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International Task Force for Disease Eradication - Articles By Carter Center Experts

July 17, 2014
Haiti National Program for the Elimination of Lymphatic Filariasis – A Model of Success in the Face of Adversity
Published by PLoS Journal of Neglected Tropical Diseases..
PLoS Negl Trop Dis. DOI: 10.1371/journal.pntd.0002915. Authors: Oscar R, Lammie P, Milord M, et al
.
Lymphatic filariasis (LF) is a mosquito-borne parasitic infection that causes lymphedema, elephantiasis, and hydrocele. Haiti is one of only four countries left in the Americas where transmission of lymphatic filariasis still occurs. The National Program to Eliminate LF (NPELF) was started in Haiti in 2000. The LF program in Haiti has faced many challenges, including political crises, hurricanes, a devastating earthquake, and a deadly cholera outbreak in the earthquake's aftermath. Despite these challenges, the NPELF and partners have persisted, and now provides appropriate supportive care for persons suffering from LF morbidity. Haiti serves as a model for successful program implementation in countries affected by political and social challenges and natural disasters.

Jan. 16, 2014
The World's Youngest Country and a Very Old Disease: South Sudan Proves Guinea Worm Can Be Defeated With Return To Peace
Donald R. Hopkins article, published by The Huffington Post.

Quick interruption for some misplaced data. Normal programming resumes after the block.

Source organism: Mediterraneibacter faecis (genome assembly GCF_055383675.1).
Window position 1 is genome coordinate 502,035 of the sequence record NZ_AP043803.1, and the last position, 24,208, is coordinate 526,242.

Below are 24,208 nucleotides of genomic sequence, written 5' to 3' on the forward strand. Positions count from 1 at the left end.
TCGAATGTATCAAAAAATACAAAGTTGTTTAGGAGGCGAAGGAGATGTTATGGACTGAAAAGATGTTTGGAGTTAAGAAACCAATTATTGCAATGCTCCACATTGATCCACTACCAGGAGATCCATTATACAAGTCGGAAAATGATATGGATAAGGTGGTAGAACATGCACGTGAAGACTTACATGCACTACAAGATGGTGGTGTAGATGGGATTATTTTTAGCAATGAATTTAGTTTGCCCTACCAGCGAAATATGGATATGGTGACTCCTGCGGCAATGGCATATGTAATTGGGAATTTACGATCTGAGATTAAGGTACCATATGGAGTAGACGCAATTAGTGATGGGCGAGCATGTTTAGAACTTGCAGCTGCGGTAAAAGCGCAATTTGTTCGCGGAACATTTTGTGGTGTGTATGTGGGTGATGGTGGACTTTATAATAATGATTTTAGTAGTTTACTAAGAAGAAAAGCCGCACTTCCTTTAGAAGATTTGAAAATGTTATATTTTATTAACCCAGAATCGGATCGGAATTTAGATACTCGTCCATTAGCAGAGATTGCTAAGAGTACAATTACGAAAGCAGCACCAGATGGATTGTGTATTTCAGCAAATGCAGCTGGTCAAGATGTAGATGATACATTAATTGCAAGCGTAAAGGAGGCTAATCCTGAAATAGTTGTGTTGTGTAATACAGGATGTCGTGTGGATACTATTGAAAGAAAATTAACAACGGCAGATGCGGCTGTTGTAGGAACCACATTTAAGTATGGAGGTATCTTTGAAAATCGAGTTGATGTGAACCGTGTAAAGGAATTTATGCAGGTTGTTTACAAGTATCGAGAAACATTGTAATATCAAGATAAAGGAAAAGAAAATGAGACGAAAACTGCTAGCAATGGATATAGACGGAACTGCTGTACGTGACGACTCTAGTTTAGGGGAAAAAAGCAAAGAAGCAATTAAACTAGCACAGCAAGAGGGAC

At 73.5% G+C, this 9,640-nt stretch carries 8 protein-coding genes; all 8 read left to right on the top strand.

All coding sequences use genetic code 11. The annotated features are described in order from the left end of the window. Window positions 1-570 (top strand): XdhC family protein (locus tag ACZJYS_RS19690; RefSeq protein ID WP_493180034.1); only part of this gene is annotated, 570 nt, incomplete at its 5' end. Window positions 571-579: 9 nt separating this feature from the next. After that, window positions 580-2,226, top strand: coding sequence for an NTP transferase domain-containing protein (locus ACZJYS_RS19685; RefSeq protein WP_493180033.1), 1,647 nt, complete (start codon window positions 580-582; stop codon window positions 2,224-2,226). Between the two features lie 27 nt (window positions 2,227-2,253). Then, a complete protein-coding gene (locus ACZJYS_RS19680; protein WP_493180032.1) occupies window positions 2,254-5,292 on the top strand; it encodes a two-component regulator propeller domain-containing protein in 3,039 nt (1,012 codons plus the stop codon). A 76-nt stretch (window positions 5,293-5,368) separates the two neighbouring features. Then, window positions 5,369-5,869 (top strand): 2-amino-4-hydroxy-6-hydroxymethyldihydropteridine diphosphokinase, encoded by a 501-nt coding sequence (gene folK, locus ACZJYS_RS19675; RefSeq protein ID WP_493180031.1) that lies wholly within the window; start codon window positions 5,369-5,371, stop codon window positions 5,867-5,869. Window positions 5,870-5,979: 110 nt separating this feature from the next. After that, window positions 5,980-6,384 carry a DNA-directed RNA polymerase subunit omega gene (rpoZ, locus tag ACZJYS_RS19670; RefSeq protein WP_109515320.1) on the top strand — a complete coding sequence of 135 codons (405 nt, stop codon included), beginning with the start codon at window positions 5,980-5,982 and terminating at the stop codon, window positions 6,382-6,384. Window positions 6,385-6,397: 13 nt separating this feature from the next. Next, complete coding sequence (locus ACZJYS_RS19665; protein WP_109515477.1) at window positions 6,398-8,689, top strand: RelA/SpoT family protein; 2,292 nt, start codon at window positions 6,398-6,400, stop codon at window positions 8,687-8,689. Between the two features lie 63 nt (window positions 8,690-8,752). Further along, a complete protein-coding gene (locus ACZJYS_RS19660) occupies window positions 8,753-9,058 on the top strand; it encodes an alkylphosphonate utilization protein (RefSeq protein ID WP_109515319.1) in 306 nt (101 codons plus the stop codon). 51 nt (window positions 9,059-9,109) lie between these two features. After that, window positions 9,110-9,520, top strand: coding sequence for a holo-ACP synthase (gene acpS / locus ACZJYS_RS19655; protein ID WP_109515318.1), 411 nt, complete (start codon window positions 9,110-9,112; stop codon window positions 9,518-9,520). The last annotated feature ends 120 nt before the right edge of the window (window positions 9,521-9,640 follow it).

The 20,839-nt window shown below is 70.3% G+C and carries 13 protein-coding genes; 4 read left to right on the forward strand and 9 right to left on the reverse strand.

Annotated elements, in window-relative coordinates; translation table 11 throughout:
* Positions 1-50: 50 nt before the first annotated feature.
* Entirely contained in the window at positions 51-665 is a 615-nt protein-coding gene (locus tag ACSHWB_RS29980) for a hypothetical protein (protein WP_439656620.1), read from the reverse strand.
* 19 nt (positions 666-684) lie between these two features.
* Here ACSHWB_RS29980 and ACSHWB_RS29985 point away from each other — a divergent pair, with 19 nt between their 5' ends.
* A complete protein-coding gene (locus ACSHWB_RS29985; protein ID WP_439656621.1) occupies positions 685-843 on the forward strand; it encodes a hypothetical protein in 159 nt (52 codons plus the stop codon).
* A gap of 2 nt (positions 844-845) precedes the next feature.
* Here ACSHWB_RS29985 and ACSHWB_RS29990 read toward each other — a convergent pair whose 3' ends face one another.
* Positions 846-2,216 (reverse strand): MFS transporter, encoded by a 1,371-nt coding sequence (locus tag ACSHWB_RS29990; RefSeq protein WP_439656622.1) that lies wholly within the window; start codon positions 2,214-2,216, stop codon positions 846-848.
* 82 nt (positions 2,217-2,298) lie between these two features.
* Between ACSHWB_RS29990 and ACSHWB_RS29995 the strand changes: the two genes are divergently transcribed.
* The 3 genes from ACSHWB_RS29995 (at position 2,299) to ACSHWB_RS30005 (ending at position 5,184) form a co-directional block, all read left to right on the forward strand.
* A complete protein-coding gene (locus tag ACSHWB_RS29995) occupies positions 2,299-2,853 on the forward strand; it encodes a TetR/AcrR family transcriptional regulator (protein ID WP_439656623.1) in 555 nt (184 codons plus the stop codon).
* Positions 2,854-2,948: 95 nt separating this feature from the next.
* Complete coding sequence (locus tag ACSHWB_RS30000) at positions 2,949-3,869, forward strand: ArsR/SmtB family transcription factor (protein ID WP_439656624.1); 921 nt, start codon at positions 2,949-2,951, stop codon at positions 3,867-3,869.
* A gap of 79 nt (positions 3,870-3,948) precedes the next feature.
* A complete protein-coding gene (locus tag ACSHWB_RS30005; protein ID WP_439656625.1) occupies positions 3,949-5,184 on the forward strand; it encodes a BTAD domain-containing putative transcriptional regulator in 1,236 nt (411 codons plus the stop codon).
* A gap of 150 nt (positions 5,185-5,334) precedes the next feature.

In the 1970s, a decade of peace opened up between civil wars in Sudan, allowing health workers to reach and immunize at-risk communities for smallpox. Without this window of peace, historians argue, smallpox might not have been conquered there. Recent outbreaks of violence (Dec. 15, 2013) in the new country of South Sudan have led some to speculate whether eradication efforts will succeed for another primeval plague - the Bible's "fiery serpent," known today as Guinea worm disease (dracunculiasis).Read the Carter Center Press Release. Watch President Carter's Huffington Post Live interview on Guinea worm.

Jan. 3, 2013
Disease Eradication
New England Journal of Medicine, Vol 368 No. 1.pp. 53-64. Doi:10.1056/NEJMra1200391
Author: Donald R. Hopkins. Since the last case of naturally-occurring smallpox in 1977, there have been three major international conferences devoted to the concept of disease eradication. Several other diseases have been considered as potential candidates for eradication, but the World Health Organization (WHO) has targeted only two other diseases for global eradication after smallpox. In 1986, WHO's policy-making body, the World Health Assembly, adopted the elimination of dracunculiasis (Guinea worm disease) as a global goal, and it declared eradication of poliomyelitis a global goal in 1988. Although both diseases now appear to be close to eradication, the fact that neither goal has been achieved after more than two decades, and several years beyond the initial target dates for their eradication, underscores the daunting challenge of such efforts, as does the failure of previous attempts to eradicate malaria, hookworm, yaws and other diseases. "Disease Eradication" was published as part one of "A Global View of Health – An Unfolding Series."Read the overview of the series >